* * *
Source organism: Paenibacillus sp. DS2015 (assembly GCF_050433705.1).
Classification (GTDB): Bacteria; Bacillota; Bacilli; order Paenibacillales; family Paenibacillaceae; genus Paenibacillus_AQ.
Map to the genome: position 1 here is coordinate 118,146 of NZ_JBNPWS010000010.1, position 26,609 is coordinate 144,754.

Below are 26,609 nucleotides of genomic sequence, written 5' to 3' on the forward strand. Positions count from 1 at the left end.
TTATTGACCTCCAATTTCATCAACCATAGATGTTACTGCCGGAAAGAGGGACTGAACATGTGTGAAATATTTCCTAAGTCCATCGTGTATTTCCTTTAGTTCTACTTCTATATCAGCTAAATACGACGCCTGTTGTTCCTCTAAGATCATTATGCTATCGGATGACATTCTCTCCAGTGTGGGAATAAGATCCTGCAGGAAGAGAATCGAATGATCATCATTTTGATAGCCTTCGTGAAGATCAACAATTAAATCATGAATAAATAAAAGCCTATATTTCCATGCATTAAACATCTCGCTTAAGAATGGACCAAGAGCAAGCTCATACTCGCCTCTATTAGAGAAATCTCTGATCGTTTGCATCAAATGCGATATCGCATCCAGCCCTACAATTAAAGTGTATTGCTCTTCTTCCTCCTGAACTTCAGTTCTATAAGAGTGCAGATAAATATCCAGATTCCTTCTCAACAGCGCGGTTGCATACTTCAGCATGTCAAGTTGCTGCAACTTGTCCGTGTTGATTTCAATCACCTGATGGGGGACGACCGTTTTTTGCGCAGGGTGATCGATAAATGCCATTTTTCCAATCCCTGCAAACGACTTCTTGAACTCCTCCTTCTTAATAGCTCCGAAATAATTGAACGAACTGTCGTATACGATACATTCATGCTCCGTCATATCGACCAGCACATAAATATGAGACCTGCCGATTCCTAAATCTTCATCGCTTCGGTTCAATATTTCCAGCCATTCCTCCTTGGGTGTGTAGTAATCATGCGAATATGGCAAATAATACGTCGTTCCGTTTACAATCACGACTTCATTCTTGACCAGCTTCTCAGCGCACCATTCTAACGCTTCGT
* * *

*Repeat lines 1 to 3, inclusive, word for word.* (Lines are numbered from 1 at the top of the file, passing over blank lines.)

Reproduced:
Source organism: Paenibacillus sp. DS2015 (assembly GCF_050433705.1).
Classification (GTDB): Bacteria; Bacillota; Bacilli; order Paenibacillales; family Paenibacillaceae; genus Paenibacillus_AQ.
Map to the genome: position 1 here is coordinate 118,146 of NZ_JBNPWS010000010.1, position 26,609 is coordinate 144,754.